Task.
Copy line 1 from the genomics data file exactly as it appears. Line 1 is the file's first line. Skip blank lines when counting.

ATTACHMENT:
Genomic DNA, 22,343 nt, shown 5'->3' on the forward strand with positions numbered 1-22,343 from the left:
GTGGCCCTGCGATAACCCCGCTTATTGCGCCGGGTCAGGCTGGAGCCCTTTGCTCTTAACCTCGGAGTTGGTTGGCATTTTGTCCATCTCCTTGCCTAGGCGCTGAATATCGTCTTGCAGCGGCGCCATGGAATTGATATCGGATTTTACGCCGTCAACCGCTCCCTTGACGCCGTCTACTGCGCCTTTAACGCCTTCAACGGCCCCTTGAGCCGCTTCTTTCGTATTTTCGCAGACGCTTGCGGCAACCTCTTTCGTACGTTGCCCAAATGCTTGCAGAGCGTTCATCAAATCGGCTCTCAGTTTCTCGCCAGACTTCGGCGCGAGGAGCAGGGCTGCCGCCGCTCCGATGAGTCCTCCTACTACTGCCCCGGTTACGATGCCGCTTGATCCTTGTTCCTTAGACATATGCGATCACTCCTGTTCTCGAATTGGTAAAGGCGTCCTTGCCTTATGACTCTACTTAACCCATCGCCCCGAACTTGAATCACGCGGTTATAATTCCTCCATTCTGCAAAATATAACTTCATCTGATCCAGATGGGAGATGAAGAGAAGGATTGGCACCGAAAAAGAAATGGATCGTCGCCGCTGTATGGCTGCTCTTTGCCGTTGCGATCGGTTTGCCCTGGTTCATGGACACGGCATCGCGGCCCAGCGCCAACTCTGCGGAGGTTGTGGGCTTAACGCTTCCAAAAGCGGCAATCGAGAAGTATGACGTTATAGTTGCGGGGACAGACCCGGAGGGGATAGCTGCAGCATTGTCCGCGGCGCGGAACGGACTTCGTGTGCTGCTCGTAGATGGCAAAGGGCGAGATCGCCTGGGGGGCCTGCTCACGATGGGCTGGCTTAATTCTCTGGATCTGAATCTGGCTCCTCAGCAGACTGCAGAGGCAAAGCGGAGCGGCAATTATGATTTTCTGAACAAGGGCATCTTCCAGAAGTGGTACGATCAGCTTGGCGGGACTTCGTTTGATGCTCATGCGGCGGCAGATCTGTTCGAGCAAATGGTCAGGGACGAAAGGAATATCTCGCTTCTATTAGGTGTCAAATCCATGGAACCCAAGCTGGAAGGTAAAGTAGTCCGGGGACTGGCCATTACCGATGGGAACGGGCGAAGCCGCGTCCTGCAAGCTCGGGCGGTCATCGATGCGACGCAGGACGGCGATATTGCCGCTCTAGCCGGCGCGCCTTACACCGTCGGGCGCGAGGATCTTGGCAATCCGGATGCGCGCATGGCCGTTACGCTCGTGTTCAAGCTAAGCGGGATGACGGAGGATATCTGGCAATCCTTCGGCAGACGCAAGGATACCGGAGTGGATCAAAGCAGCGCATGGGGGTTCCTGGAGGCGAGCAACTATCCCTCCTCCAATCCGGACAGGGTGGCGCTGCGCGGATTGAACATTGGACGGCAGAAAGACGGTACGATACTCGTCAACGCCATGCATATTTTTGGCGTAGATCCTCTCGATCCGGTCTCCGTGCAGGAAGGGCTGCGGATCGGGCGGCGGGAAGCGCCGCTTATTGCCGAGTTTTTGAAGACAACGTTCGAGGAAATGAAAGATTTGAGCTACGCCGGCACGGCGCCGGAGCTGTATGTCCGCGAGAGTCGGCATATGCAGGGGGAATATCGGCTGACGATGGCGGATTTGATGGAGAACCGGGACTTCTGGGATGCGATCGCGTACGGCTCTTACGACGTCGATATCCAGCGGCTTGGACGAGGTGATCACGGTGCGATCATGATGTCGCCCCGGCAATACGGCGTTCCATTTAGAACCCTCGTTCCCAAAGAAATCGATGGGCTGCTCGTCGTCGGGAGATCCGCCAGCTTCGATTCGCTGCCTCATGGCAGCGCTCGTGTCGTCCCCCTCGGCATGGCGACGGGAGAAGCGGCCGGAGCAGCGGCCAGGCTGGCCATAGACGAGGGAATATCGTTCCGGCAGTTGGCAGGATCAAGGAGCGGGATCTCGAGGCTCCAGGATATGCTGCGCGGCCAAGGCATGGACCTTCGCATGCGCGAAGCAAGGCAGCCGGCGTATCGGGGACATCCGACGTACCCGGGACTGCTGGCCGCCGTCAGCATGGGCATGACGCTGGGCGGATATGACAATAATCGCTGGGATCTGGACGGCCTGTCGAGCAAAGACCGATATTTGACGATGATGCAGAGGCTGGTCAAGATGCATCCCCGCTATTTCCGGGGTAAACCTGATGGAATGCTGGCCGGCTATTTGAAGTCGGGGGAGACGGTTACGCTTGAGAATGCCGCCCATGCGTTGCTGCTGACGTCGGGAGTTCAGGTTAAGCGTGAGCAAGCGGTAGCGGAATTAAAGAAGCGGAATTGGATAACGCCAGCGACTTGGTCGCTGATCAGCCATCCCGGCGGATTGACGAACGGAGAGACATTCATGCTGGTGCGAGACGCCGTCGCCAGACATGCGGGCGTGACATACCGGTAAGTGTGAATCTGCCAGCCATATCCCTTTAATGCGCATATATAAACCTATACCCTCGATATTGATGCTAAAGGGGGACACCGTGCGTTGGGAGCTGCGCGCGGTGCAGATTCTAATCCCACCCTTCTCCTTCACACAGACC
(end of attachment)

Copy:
Genomic DNA, 22,343 nt, shown 5'->3' on the forward strand with positions numbered 1-22,343 from the left: